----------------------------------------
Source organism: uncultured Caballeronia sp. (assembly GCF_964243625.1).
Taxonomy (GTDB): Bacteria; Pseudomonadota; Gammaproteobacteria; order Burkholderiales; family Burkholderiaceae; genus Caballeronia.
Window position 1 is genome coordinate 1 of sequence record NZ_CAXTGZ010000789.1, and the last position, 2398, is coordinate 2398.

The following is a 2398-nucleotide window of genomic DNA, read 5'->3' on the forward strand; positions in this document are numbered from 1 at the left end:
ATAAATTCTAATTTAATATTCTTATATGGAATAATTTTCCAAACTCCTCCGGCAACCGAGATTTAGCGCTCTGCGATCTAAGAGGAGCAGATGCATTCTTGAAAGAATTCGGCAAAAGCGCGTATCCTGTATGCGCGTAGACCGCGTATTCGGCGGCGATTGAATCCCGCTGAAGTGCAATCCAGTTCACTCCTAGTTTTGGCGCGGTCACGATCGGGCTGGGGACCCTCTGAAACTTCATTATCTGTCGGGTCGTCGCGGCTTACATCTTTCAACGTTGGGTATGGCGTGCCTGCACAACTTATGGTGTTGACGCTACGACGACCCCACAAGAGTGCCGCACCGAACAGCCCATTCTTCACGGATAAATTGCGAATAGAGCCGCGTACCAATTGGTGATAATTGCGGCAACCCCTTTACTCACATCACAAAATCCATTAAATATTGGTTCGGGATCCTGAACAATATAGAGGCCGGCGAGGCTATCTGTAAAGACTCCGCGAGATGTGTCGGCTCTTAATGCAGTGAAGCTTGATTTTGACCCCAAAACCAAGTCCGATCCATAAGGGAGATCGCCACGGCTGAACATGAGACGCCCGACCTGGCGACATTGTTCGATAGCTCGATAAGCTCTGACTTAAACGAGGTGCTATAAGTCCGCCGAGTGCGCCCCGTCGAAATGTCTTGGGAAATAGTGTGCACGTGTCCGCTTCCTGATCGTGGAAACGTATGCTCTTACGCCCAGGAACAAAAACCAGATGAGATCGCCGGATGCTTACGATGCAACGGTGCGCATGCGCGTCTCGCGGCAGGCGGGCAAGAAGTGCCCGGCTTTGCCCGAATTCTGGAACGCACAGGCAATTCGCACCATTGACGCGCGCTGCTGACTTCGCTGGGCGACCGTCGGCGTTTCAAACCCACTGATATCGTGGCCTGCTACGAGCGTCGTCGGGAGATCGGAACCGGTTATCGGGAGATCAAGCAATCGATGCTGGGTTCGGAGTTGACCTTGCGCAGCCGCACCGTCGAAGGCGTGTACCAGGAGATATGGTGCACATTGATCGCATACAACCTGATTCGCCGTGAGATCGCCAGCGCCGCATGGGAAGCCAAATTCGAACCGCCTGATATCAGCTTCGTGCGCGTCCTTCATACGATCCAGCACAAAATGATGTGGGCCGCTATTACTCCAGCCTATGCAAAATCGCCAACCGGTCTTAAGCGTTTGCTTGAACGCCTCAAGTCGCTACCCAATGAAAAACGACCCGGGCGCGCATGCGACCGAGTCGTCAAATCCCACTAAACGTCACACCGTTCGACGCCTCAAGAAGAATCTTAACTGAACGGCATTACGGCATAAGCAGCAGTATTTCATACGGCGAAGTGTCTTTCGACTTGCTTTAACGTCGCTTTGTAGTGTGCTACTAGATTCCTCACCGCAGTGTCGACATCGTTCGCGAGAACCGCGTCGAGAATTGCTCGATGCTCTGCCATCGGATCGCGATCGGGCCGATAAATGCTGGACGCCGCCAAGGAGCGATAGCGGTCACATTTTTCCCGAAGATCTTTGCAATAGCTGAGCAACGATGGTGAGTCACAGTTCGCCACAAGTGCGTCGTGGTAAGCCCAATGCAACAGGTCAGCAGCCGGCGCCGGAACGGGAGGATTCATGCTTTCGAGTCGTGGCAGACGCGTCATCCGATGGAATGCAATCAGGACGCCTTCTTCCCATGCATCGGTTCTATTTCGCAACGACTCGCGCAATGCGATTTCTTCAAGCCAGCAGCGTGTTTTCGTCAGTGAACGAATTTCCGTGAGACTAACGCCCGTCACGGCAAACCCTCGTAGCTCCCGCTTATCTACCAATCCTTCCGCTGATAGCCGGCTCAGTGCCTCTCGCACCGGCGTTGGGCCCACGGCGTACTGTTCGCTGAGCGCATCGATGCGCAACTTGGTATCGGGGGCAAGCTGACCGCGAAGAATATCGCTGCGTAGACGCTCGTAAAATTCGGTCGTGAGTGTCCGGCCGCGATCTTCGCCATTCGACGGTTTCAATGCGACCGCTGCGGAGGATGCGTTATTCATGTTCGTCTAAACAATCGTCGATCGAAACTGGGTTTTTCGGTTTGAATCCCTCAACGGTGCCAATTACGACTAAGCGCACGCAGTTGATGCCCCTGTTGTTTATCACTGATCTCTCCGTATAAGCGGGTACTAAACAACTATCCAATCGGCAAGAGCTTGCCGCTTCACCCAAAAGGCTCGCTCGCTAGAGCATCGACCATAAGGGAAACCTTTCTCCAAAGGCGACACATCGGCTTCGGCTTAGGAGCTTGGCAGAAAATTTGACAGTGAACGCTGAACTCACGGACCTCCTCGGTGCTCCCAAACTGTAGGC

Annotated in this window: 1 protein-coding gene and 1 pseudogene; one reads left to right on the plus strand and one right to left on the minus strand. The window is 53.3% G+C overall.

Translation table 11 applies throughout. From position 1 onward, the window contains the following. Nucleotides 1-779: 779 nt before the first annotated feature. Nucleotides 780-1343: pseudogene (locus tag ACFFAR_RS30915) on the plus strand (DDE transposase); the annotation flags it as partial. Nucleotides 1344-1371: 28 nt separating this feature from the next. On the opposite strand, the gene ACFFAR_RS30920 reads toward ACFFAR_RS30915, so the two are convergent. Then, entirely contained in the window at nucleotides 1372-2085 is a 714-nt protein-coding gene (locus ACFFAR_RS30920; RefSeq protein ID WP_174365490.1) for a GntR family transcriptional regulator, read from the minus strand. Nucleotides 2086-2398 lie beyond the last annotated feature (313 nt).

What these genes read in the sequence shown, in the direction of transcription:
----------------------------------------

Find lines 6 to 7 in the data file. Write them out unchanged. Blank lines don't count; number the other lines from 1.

Annotated in this window: 1 protein-coding gene and 1 pseudogene; one reads left to right on the plus strand and one right to left on the minus strand. The window is 53.3% G+C overall.

Translation table 11 applies throughout. From position 1 onward, the window contains the following. Nucleotides 1-779: 779 nt before the first annotated feature. Nucleotides 780-1343: pseudogene (locus tag ACFFAR_RS30915) on the plus strand (DDE transposase); the annotation flags it as partial. Nucleotides 1344-1371: 28 nt separating this feature from the next. On the opposite strand, the gene ACFFAR_RS30920 reads toward ACFFAR_RS30915, so the two are convergent. Then, entirely contained in the window at nucleotides 1372-2085 is a 714-nt protein-coding gene (locus ACFFAR_RS30920; RefSeq protein ID WP_174365490.1) for a GntR family transcriptional regulator, read from the minus strand. Nucleotides 2086-2398 lie beyond the last annotated feature (313 nt).